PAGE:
Gated communities and apartment blocks having package STPs should not reuse wastewater for gardening without proper treatment with disinfection.
Most urban areas in India do not have sewerage system. Households and healthcare facilities are connected to onsite sanitation systems such as septic tanks and the outflow of the septic tanks is connected to stormwater drains. Hence, it is important that nalas/drains carrying wastewater shall be periodically disinfected with sodium hypochlorite.
Public and community toilets should be thoroughly cleaned with sodium hypochlorite.
It is important that grey water from healthcare facilities and contaminated zones or water from washing PPE, surfaces and floors shall be safely handled. Currently, WHO recommends cleaning utility gloves or heavy duty, reusable plastic aprons with soap and water and then decontaminating them with a 0.5% sodium hypochlorite solution after each use.
If grey-water includes disinfectant used in prior cleaning, it does not need to be chlorinated or treated again. However, it is important that such water is disposed of in drains connected to a septic system or sewer or in a soak away pit. If grey-water is disposed of in a soak-away pit, the pit should be fenced off to prevent tampering and to avoid possible exposure in the case of overflow.
The leaking from septic tanks and pit latrines should be decanted safely and treated at Fecal Sludge Treatment Plants (FSTPs) or co-treated at nearby STPs.
Most importantly, municipalities shall ensure that sanitation workers (regular or contractual) at every level wear personal protective equipment (PPE) and do not come in direct contact with the wastewater.
In addition to deactivating the potential presence of the virus in water and wastewater, it is prudent to monitor the presence and prevalence of the virus in the wastewater flows. Several studies in Europe and the USA have recommended wastewater surveillance as a complementary approach to measure the presence and prevalence of infectious diseases such as COVID 19. Globally, water utilities are collaborating with universities and labs to set up wastewater surveillance systems that may allow the detection of SARS-CoV-2 in cities, and potentially serve as early warning to help cities take precautionary measures. Further GIS-based mapping and modeling is being attempted to support decisions making regarding advancement or scale back of physical distancing and quarantine efforts based on virus prevalence.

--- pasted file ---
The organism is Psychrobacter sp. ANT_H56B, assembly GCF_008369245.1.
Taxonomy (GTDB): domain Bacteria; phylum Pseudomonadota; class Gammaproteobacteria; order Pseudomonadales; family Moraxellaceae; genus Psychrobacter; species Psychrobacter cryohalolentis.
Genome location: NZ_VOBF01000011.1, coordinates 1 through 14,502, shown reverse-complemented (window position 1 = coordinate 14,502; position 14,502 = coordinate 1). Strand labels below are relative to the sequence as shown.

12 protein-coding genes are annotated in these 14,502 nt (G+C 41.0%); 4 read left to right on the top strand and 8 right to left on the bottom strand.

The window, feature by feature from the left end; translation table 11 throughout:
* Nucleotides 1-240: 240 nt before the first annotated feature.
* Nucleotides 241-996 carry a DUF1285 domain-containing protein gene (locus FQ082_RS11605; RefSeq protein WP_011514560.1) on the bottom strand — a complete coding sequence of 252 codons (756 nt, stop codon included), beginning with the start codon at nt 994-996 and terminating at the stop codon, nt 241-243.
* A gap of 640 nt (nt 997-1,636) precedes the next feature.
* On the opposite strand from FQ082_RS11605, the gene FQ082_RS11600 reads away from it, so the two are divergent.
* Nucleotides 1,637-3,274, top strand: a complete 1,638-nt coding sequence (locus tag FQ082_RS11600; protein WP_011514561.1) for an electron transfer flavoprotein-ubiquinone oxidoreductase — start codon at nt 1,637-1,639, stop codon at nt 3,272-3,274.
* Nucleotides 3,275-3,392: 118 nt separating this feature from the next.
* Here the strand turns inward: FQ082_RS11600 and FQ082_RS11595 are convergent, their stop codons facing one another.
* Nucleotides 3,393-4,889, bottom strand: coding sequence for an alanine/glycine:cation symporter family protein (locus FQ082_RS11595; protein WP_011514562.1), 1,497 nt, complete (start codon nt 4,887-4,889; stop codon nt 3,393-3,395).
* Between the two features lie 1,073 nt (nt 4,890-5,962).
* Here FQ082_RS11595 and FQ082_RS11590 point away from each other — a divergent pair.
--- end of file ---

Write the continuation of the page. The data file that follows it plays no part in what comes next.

This is particularly critical when the capacity for clinical testing is limited and when large percentage of the infected population is either asymptomatic or show mild symptoms as in the COVID-19 situation in India.
Chennai Metrowater has also recently detected the presence of COVID-19 RNA in sewage samples collected from five sewage pumping stations across the city. The samples tested through the RT-PCR technique at two accredited labs showed the presence of the COVID-19 viral RNA and a correlation of confirmed cases was also established in the locations from where samples were lifted. Similar efforts need to be made by all water utilities to ascertain the presence of COVID-19 virus in the sewers, open drains, septage from septic tanks, decentralized wastewater systems. ICMR shall issue guidelines and protocols for monitoring COVID19 in sewage.
Academic and research institutions can support the water departments in quickly developing a sewage surveillance protocol in the context of Covid19. Collaboration is also required with accredited labs for ensuring the quality and reliability of data. Tracking the presence of viruses in wastewater could be an early indicator of community-level infection.